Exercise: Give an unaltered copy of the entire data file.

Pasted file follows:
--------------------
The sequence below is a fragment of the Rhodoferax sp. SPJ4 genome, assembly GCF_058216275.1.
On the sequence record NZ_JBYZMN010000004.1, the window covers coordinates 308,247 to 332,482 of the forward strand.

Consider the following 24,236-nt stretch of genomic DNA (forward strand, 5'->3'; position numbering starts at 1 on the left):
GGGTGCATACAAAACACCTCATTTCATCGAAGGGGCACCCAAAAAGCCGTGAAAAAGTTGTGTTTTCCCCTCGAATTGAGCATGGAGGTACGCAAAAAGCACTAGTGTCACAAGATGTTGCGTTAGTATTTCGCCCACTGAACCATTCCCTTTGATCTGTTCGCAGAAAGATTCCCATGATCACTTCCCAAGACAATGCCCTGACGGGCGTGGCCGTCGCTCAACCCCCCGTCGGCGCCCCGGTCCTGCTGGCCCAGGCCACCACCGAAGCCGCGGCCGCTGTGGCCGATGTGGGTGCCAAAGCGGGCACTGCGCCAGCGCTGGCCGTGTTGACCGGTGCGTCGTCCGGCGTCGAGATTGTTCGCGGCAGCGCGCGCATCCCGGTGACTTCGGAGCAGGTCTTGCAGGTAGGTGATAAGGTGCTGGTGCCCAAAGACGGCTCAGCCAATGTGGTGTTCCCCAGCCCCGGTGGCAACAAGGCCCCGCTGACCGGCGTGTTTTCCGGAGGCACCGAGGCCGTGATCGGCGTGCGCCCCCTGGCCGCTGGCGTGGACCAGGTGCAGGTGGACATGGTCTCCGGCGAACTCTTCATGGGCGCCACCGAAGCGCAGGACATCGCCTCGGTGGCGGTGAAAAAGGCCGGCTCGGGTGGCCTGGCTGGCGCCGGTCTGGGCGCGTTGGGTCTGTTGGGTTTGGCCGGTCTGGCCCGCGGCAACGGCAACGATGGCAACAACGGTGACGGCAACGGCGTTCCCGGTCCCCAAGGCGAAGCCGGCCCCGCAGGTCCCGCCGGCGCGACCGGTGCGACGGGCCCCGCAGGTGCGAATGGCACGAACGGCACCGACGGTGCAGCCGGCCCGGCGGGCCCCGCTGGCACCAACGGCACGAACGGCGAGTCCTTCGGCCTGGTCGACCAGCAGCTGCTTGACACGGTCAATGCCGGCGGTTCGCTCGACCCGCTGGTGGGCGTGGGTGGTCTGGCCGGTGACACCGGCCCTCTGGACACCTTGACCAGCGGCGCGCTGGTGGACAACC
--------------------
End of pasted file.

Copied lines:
The sequence below is a fragment of the Rhodoferax sp. SPJ4 genome, assembly GCF_058216275.1.
On the sequence record NZ_JBYZMN010000004.1, the window covers coordinates 308,247 to 332,482 of the forward strand.

Consider the following 24,236-nt stretch of genomic DNA (forward strand, 5'->3'; position numbering starts at 1 on the left):
GGGTGCATACAAAACACCTCATTTCATCGAAGGGGCACCCAAAAAGCCGTGAAAAAGTTGTGTTTTCCCCTCGAATTGAGCATGGAGGTACGCAAAAAGCACTAGTGTCACAAGATGTTGCGTTAGTATTTCGCCCACTGAACCATTCCCTTTGATCTGTTCGCAGAAAGATTCCCATGATCACTTCCCAAGACAATGCCCTGACGGGCGTGGCCGTCGCTCAACCCCCCGTCGGCGCCCCGGTCCTGCTGGCCCAGGCCACCACCGAAGCCGCGGCCGCTGTGGCCGATGTGGGTGCCAAAGCGGGCACTGCGCCAGCGCTGGCCGTGTTGACCGGTGCGTCGTCCGGCGTCGAGATTGTTCGCGGCAGCGCGCGCATCCCGGTGACTTCGGAGCAGGTCTTGCAGGTAGGTGATAAGGTGCTGGTGCCCAAAGACGGCTCAGCCAATGTGGTGTTCCCCAGCCCCGGTGGCAACAAGGCCCCGCTGACCGGCGTGTTTTCCGGAGGCACCGAGGCCGTGATCGGCGTGCGCCCCCTGGCCGCTGGCGTGGACCAGGTGCAGGTGGACATGGTCTCCGGCGAACTCTTCATGGGCGCCACCGAAGCGCAGGACATCGCCTCGGTGGCGGTGAAAAAGGCCGGCTCGGGTGGCCTGGCTGGCGCCGGTCTGGGCGCGTTGGGTCTGTTGGGTTTGGCCGGTCTGGCCCGCGGCAACGGCAACGATGGCAACAACGGTGACGGCAACGGCGTTCCCGGTCCCCAAGGCGAAGCCGGCCCCGCAGGTCCCGCCGGCGCGACCGGTGCGACGGGCCCCGCAGGTGCGAATGGCACGAACGGCACCGACGGTGCAGCCGGCCCGGCGGGCCCCGCTGGCACCAACGGCACGAACGGCGAGTCCTTCGGCCTGGTCGACCAGCAGCTGCTTGACACGGTCAATGCCGGCGGTTCGCTCGACCCGCTGGTGGGCGTGGGTGGTCTGGCCGGTGACACCGGCCCTCTGGACACCTTGACCAGCGGCGCGCTGGTGGACAACC